by Gene Marrano
It wasn’t always easy for Norfolk & Western’s earliest black employees – they were often relegated to the toughest jobs in the local railroad repair shops before given the opportunity to move into conductor or engineering positions. But working for the railroad (now Norfolk Southern) was often prestigious, a leg up during times of segregation.
The Virginia Museum celebrated that African-American heritage during a day long event last Saturday, ending with a fundraiser that honored several of the oldest surviving black employees who worked here in Roanoke, the former headquarters for the storied railroad line.
The African-American N&W Heritage Celebration also offered caboose rides on a section of track, a locomotive training simulator and historical displays. The Virginia Museum of Transportation on Salem Avenue features a permanent exhibit honoring the contributions of African-Americans, with pictures of those pioneering employees and their own words about what it meant to them to work for the railroad.
Norfolk Southern archivist Jennifer McDaid traveled from NS headquarters in Norfolk to talk about that experience as well. “I help the company preserve their history, taking care of their records, everything from photographs to [work logs],” said McDaid.
There were often “challenges” for early African-American workers said McDaid, who nonetheless “made a great contribution to the building of the railroad in a great variety of jobs.” Some worked at the former N&W freight station that now houses the museum, others at Shaffer’s Crossing in northwest Roanoke or at the downtown shops in southeast. “They have a variety of experiences,” said McDaid, who enjoyed meeting some of those former employees during her visit.
Photos of an all African-American crew at the Bluefield yard were among the large prints available as part of a silent auction. McDaid is also working with a new group, Rails of Color, a band of Norfolk Southern employees that volunteer as mentors in Roanoke City schools, teaching about that railroad heritage and diversity at Norfolk Southern. A program staged at Jackson Middle School was part of a display at last weekend’s day long celebration.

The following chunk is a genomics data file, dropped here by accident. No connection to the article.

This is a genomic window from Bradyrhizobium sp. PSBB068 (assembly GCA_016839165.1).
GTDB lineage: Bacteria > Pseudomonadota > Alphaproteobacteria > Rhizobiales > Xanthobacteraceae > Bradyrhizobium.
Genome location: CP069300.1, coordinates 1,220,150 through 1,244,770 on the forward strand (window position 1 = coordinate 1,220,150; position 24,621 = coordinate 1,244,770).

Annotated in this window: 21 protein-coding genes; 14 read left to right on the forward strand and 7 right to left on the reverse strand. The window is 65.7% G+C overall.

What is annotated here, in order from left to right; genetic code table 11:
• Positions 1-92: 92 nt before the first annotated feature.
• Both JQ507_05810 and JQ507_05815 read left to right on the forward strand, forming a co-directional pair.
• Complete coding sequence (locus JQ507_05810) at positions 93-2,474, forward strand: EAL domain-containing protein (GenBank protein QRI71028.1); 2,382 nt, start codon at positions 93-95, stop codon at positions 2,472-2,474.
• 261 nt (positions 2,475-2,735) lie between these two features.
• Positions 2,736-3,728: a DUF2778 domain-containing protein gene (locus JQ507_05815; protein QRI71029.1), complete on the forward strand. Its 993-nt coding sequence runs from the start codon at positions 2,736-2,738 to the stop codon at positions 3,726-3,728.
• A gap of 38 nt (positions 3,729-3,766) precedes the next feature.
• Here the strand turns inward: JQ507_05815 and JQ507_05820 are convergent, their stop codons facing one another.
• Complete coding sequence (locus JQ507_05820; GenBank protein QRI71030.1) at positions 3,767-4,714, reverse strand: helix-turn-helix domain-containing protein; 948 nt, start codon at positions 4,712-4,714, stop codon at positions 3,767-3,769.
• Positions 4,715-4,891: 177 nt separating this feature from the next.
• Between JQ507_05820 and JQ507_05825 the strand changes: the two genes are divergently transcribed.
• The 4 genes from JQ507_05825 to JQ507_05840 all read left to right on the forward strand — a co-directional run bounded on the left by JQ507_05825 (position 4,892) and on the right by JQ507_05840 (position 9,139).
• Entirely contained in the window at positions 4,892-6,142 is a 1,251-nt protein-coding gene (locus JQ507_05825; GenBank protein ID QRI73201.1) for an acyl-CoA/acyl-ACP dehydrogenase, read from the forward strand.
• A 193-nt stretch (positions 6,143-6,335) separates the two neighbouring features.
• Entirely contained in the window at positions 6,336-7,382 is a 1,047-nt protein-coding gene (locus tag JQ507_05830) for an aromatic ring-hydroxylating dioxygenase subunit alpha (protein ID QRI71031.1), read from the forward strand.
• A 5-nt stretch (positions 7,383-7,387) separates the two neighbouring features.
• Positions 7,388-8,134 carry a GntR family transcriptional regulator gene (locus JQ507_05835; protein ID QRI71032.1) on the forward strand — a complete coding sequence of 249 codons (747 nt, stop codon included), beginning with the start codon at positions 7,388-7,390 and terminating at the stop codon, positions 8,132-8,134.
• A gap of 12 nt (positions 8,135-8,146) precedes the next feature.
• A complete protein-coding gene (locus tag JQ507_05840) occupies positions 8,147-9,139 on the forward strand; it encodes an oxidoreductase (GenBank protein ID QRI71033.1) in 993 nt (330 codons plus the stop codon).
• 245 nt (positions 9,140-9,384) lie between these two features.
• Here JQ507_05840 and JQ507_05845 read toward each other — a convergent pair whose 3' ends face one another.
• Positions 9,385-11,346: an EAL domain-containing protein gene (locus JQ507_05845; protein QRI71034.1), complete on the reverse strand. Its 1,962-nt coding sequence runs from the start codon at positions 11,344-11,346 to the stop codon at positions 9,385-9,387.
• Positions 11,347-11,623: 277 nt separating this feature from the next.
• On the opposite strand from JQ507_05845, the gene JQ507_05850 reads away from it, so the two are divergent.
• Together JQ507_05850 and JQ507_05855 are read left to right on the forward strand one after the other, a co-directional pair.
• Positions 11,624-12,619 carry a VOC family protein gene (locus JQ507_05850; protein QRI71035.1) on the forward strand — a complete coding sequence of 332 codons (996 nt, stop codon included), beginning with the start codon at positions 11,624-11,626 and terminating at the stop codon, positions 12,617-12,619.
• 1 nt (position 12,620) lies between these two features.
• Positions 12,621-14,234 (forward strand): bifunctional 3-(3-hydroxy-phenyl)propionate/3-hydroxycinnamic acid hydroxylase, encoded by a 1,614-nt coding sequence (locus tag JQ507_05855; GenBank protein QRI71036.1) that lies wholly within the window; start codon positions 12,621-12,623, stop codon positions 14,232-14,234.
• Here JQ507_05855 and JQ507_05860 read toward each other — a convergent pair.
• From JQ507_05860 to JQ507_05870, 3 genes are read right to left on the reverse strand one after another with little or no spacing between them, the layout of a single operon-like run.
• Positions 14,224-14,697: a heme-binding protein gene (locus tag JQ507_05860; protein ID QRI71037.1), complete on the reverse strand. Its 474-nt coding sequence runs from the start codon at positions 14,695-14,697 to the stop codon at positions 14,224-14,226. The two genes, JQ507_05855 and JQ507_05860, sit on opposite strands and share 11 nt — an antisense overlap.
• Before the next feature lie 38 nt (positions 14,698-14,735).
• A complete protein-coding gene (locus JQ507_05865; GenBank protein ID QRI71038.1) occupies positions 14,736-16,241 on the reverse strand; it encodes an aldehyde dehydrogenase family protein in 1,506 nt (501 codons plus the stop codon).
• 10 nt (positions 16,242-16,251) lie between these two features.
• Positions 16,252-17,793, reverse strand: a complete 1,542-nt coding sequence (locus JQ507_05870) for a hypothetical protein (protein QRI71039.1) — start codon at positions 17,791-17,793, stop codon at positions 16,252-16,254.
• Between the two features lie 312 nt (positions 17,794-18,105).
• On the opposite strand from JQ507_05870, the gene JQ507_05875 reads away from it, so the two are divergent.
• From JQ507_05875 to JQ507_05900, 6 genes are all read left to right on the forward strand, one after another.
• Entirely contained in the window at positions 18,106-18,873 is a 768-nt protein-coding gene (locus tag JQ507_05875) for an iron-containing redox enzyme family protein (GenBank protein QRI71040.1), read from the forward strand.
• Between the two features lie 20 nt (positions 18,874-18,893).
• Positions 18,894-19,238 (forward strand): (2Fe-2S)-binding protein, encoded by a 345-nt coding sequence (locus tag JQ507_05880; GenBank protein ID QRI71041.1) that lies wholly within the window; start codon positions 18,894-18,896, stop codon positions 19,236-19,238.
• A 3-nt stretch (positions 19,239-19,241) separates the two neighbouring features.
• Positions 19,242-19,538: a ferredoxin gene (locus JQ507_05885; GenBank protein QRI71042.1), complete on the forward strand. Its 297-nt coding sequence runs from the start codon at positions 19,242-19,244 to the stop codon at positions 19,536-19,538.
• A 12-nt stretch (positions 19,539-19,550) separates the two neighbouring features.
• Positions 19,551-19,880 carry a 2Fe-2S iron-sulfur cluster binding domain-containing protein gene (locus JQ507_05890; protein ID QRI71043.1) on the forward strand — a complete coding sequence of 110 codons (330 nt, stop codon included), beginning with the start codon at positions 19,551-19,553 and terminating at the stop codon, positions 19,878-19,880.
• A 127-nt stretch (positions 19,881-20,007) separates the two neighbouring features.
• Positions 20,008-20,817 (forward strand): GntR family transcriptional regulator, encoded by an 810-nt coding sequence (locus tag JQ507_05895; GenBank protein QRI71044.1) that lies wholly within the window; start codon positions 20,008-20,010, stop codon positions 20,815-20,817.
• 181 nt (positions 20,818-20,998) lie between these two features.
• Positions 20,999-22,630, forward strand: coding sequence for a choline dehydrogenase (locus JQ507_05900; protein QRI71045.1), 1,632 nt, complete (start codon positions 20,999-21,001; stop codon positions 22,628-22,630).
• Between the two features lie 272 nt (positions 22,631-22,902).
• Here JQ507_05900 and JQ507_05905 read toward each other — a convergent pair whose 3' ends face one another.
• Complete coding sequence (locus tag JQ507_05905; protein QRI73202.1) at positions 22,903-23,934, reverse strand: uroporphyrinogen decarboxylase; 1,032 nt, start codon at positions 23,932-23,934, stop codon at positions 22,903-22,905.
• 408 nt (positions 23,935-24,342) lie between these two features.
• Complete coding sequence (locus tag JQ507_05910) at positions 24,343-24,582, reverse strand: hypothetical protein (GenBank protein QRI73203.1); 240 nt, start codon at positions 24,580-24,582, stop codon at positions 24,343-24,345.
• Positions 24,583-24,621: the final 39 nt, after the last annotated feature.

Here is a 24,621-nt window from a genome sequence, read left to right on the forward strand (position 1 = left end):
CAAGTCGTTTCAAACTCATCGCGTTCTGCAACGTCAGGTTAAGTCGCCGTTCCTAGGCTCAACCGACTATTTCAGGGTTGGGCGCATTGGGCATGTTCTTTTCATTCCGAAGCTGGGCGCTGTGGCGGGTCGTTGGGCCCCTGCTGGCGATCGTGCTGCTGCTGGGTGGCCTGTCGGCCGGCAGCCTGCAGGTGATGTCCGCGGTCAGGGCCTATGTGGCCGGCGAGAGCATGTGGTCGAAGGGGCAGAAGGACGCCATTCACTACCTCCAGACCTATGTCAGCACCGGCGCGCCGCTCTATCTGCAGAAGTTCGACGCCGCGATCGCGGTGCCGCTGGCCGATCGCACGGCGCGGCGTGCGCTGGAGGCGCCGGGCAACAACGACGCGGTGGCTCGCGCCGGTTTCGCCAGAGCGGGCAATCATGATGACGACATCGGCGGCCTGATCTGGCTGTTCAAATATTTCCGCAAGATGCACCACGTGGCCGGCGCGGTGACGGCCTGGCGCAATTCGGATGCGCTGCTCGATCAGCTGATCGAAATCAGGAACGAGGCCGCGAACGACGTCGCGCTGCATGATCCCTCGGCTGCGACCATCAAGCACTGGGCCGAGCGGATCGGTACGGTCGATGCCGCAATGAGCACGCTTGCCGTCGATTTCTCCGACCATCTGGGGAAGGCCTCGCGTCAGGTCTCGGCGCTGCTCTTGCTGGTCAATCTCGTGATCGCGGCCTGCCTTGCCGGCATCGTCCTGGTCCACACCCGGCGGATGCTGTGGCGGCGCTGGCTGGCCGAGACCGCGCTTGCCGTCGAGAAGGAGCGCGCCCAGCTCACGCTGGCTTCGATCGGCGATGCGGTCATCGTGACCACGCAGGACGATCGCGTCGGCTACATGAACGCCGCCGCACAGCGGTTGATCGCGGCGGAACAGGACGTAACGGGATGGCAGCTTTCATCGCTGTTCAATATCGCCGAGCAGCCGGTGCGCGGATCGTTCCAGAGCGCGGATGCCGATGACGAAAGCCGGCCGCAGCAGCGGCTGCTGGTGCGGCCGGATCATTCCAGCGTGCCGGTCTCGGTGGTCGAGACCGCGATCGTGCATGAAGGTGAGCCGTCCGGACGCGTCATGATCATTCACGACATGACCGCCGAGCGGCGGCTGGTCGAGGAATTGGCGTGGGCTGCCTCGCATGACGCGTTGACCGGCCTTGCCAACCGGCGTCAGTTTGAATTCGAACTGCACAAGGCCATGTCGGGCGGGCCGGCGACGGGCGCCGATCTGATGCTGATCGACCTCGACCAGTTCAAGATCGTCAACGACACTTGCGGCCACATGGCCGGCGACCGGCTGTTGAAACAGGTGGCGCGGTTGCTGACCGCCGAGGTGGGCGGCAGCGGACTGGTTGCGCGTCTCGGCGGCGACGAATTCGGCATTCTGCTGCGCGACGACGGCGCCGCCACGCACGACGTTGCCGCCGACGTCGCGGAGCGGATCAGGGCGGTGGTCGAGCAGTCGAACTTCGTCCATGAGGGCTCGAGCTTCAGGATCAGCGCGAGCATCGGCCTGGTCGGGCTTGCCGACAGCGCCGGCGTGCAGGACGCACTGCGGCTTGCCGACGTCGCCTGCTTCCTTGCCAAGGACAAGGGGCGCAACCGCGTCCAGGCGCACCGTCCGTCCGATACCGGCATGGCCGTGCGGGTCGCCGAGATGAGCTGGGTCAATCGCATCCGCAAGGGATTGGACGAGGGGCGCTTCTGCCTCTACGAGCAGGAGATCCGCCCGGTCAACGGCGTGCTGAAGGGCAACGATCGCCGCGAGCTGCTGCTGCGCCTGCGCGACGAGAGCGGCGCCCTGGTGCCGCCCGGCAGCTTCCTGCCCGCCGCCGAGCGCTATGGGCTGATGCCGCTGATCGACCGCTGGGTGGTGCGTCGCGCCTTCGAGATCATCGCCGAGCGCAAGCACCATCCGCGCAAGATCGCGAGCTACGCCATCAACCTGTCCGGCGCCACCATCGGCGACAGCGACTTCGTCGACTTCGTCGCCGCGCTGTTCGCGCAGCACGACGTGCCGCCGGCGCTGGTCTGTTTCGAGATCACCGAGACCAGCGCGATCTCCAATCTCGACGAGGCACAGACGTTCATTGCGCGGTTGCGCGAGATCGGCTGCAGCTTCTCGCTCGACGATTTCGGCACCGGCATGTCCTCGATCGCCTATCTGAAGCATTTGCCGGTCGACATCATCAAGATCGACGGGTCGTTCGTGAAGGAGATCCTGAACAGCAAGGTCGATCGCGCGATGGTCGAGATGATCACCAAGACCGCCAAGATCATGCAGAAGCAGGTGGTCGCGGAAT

“NS has put a great emphasis on its history, and also diversity,” added McDaid, “there’s so many stories that come with the history of the railroad.” There is a sense of urgency with many of those stories, since older African-American N&W workers that blazed a trail are passing away.
David Ramey Sr. spent 24-plus years working for N&W, sketching pictures of African-American work crews and everyday railroad life in his spare time. He was selling prints of those sketches at the museum event. “The railroad was good to me,” said Ramey, who is now writing two books – one on railroad life, the other on the legacy of Henry Street. As for his drawings: “God gave me the gift of drawing, so I give him something back.”
Oral histories captured in recent years have helped preserve that legacy; older African-American retirees gather at the museum once a month to tell their tales. “I say ‘cool’ a lot,” said McDaid of those sessions, which she often attends. Hearing those stories “is probably … one of the best parts of my job.”
Despite the early challenges faced by black workers, the stories McDaid hears are often positive and work-related, dealing with days at the Shaffer’s Crossing or on train runs. Archival photos taken over the years by N&W staff photographers, of equipment, employees and the land they traveled through are available for viewing on links at the Virginia Tech website (vt.edu).
Tell your own transportation story: Have a tale about transportation that needs to be told? The Virginia Museum of Transportation wants to hear it, especially if it is aviation-related. Ellen Brown and several interns are manning a recording booth this summer, hoping to capture stories from Roanokers about transportation. Aviation is at the top of the list, with the museum planning to open an aviation gallery in the near future.
Those stories may wind up in print, on a website or in snippets on plaques at the museum. “A lot of those identified [for recording] are 80 to 90 years old, so we want to be sure we get them right away,” said Brown, a public historian who used to work at the Glencoe Museum in Radford.
The museum has borrowed a portable recording booth from Roanoke City, in a format much like NPR’s Story Corps series. Brown’s own website for The Virginia History Exchange features interviews, historical papers and vintage photographs, a model she said for the museum website. Brown also edits the Raleigh Court newsletter monthly.
“It could grow into so much more,” said Brown about the recording series, “what we are doing is laying the foundation.” The stories told don’t have to be about aviation – someone may want to talk about the early days of the railroad, or riding a trolley. Bringing that “social history” to life could be fun added Brown; “it touches every family.”
See vmt.org to contact museum personnel about telling your transportation story.